Being refused brought the Oriental out in him. He smiled and bowed his head to my employer. “Sorry, but I am afraid a meeting is essential. You may speak with him today at his club or he shall hie it over to your chambers tomorrow and cut up ever so rough. What do you say? I did find your dog. It wouldn’t hurt to talk to the F.O., eh? Say, one o’clock? I’ll arrange it.”

Barker absently stroked Harm’s forehead, which the dog leaned into with his protruding eyes closed. “Where?”

“That’s the spirit. The Oriental Club, near Hanover Square. The chap you want is named Trelawney Campbell-Ffinch. I won’t be there, I’m afraid. It would be simply too much for them, having an actual Oriental on the premises. Wouldn’t want the old duffers choking on their port. Must dash. I’ve always got my fire stoked with irons, don’tcha know. Nice meeting you, gents.”

He patted the dog on the head with his lavender-gloved hand and then skipped off to his next appointment, whatever it was.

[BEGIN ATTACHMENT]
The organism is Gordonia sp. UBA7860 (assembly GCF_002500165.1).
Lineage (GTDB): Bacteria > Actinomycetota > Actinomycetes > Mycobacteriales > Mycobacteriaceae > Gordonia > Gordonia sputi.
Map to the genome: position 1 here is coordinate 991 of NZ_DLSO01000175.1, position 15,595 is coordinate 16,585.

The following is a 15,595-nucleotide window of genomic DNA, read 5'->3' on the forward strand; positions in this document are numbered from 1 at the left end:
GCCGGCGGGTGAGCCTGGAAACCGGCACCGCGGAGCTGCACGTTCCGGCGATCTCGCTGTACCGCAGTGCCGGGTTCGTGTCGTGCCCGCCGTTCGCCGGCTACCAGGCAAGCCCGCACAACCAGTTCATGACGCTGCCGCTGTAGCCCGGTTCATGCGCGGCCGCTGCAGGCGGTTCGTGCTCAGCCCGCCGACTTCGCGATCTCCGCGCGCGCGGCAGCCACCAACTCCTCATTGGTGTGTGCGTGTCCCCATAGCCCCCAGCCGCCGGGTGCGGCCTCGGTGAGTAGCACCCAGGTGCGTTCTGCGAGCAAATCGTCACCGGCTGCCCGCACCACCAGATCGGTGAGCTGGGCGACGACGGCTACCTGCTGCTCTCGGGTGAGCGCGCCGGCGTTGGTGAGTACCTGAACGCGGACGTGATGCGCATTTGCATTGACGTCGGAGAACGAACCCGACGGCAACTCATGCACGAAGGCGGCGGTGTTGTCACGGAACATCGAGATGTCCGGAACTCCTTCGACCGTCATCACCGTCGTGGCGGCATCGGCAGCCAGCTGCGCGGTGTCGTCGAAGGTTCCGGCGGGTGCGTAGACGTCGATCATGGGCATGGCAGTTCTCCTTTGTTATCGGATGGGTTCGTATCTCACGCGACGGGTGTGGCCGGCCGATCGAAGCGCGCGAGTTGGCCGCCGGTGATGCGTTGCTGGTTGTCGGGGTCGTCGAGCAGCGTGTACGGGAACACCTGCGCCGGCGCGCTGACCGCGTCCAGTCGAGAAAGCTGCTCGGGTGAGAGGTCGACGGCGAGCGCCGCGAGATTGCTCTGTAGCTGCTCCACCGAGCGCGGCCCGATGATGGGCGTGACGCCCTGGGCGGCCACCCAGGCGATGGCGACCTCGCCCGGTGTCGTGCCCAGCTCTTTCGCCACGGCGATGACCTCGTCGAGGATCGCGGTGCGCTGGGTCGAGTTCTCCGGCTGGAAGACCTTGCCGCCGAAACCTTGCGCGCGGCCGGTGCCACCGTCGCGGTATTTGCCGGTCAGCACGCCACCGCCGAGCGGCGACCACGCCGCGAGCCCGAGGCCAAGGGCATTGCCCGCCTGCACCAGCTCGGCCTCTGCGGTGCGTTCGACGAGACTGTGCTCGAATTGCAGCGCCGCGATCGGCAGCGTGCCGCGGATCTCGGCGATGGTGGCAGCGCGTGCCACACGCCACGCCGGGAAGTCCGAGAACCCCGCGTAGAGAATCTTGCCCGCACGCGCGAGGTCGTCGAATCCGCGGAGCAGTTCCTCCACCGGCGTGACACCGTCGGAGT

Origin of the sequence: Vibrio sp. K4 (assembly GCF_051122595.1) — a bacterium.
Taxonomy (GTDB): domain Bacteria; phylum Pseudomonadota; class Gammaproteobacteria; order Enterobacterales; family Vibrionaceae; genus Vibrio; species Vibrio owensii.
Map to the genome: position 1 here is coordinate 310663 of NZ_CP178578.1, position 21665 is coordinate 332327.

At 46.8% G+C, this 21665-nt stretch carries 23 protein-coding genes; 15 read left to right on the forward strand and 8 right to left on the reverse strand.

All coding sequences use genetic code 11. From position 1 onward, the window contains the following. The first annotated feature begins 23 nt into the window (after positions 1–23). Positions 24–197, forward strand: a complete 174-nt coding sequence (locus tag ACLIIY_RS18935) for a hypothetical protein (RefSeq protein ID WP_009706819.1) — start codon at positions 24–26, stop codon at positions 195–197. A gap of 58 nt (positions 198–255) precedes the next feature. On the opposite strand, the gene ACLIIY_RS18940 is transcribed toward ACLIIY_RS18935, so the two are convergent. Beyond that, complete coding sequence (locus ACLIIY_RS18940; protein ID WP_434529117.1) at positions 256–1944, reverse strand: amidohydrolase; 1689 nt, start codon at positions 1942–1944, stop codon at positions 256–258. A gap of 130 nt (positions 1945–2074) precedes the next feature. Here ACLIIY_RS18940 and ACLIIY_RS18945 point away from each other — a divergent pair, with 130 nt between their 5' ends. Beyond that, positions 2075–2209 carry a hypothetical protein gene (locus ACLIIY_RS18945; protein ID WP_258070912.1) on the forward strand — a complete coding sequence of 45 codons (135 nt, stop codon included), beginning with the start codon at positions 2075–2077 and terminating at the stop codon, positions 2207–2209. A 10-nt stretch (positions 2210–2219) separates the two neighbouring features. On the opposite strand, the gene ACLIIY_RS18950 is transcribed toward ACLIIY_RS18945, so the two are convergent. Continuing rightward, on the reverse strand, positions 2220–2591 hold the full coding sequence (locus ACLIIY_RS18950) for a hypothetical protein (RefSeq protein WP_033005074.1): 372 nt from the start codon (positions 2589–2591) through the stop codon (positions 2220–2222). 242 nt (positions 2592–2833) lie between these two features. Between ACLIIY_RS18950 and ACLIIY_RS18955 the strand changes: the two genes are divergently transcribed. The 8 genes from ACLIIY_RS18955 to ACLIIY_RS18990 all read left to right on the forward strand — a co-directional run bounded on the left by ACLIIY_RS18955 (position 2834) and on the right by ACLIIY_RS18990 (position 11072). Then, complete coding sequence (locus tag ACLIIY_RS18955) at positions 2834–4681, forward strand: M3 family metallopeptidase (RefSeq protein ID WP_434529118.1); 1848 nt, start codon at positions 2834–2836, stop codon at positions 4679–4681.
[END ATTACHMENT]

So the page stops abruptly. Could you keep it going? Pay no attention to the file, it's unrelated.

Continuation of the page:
“So, the Foreign Office wants me, does it?” Barker mused. “Why did they not send someone ’round to the office? We are but a few blocks away. Speaking of the office, let us return. Mac shall have to harness the hansom and come retrieve Harm.”

I would have paid a week’s salary to see Mac’s face when he heard. He cannot abide the dog and especially any added bit of pampering the Guv orders. This would send him through the roof.

“Certainly, old sport,” I said.

“None of your cheek, now, lad.”

We walked three or four blocks north, where we met the tram service that runs longitudinally across the East End. I was wondering if they would allow the dog aboard the old vehicle, though Harm had insinuated himself inside Baker’s cavernous coat, with only his goggly eyes peering out. Like a dolt, I reached for the bar to pull myself onto the vehicle with my injured arm and instantly regretted it.


Barker stopped and surveyed me quizzically. “Is your shoulder bothering you? Perhaps you have put it out of joint. Let’s get back off the tram, lad. There is only one thing to be done.”

“What is that, sir?” I asked, wincing through the pain.

“I must get you to a Chinese bonesetter. It is fortunate you were injured in Limehouse.”

BOOK: The Limehouse Text